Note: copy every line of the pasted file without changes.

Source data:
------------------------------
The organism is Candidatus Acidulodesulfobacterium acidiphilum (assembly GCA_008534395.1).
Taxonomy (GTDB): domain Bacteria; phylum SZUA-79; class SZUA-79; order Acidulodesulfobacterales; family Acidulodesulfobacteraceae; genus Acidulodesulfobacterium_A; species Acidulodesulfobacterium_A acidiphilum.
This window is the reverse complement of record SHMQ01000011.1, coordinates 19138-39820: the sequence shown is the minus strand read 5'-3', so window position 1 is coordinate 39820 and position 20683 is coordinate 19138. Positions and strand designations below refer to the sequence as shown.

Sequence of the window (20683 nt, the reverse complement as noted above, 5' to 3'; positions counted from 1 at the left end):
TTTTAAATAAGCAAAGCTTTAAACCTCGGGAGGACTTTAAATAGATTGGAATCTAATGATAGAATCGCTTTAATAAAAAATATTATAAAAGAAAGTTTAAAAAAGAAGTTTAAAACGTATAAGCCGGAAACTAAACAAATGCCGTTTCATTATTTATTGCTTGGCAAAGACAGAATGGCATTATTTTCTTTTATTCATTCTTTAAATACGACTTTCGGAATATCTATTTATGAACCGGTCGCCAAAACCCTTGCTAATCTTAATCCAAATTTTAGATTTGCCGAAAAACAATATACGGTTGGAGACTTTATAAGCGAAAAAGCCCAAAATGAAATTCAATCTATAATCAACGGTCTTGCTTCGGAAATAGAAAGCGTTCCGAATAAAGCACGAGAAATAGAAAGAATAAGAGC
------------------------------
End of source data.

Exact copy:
The organism is Candidatus Acidulodesulfobacterium acidiphilum (assembly GCA_008534395.1).
Taxonomy (GTDB): domain Bacteria; phylum SZUA-79; class SZUA-79; order Acidulodesulfobacterales; family Acidulodesulfobacteraceae; genus Acidulodesulfobacterium_A; species Acidulodesulfobacterium_A acidiphilum.
This window is the reverse complement of record SHMQ01000011.1, coordinates 19138-39820: the sequence shown is the minus strand read 5'-3', so window position 1 is coordinate 39820 and position 20683 is coordinate 19138. Positions and strand designations below refer to the sequence as shown.

Sequence of the window (20683 nt, the reverse complement as noted above, 5' to 3'; positions counted from 1 at the left end):
TTTTAAATAAGCAAAGCTTTAAACCTCGGGAGGACTTTAAATAGATTGGAATCTAATGATAGAATCGCTTTAATAAAAAATATTATAAAAGAAAGTTTAAAAAAGAAGTTTAAAACGTATAAGCCGGAAACTAAACAAATGCCGTTTCATTATTTATTGCTTGGCAAAGACAGAATGGCATTATTTTCTTTTATTCATTCTTTAAATACGACTTTCGGAATATCTATTTATGAACCGGTCGCCAAAACCCTTGCTAATCTTAATCCAAATTTTAGATTTGCCGAAAAACAATATACGGTTGGAGACTTTATAAGCGAAAAAGCCCAAAATGAAATTCAATCTATAATCAACGGTCTTGCTTCGGAAATAGAAAGCGTTCCGAATAAAGCACGAGAAATAGAAAGAATAAGAGC